the man in the high castle coverIt’s 1962, but the world is very different from the 1962 in our history books. The country formerly known as the United States is now split between the Japanese Pacific States on the west, and the Great Nazi Reich on the east. What few Jews survive live under assumed names, and slavery is legal once again. This is because the Axis Powers defeated the Allied Powers in World War II, transforming Germany and Japan into the world’s superpowers.

The novel follows several characters whose lives intersect in different ways. But rather than having a central story line that concerns one or two main characters, Dick weaves the characters’ many story threads and a few reoccurring themes into an intricate tapestry that has something interesting to say about the nature of reality.

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Band of Brothers (2001)

band of brothers coverIf you missed out on the phenomena that is Band of Brothers back in 2001 when it as originally released, then you should wait no longer. Band of Brothers is an epic ten part miniseries based on a book by Stephen Ambrose about World War II that focuses on the real men of “Easy Company”, an infantry regiment assigned to the 101st Airborne Division that landed in Normandy on D-Day. Partially written and directed by Tom Hanks, Band of Brothers is said to be one of the most accurate portrayals of the war ever produced.  The writers conducted interviews with veterans and had every episode scanned for authenticity and accuracy by these men before the series aired.

Each hour-long episode focuses on Easy Company’s struggles through training, battle, and emotional dilemmas—often showcasing each man’s particular traits and deeds. Your respect for these men will continue to grow as you see how they deal with the loss of their comrades, shell shocked soldiers, and life-threatening situations. Lieutenant Richard Winters, often a plot center point, learns to embrace his leadership role as he climbs the military ladder to Major. He leads the men mostly successfully through numerous battles: D-Day, the Battle of the Bulge, and Bastogne.  Interspersed throughout the series is footage from interviews with the men of Easy Company in 2001; they give firsthand accounts on what they were thinking and feeling.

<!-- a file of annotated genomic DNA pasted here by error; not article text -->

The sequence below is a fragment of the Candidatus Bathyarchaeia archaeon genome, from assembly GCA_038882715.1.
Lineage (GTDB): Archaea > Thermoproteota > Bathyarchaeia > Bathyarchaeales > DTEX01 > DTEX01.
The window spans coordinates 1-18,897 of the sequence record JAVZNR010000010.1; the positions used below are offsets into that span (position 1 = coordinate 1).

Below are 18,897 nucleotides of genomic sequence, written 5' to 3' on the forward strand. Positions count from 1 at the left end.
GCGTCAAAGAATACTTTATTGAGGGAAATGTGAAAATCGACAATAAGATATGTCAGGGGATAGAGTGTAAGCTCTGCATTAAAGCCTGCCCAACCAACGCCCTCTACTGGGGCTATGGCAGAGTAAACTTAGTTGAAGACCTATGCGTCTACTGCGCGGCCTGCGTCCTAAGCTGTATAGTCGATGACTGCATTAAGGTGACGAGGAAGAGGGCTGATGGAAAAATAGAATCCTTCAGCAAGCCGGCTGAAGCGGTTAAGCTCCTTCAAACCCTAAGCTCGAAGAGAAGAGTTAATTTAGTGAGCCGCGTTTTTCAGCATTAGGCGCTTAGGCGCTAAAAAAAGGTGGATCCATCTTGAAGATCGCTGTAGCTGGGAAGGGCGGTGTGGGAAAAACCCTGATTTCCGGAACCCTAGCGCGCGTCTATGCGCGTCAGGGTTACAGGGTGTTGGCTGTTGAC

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Onward Towards Our Noble Deaths by Shigeru Mizuki

onwards towards our nobel deathsAt the end of World War II, things looked grim for the Japanese forces. With the Allied Powers closing in on the Pacific island of New Britain, Commanders are rallying their troops for a final push against the enemy. Unfortunately, their rallying cry is for a suicide rush. The Commanders have no expectation that any solider will survive. They console their men with the fact that they will be dying noble deaths for the glory of their country.

There is no one main character in this story. Instead, there are many different characters, but they are largely interchangeable. However, the characters are less important than the journey they go on, and how each character dies. This graphic novel hammers home the futility of war and violence, with an off-beat comedic/melancholy tone. The story has been described as “90% fact” by its author, and is based on his actual wartime experiences.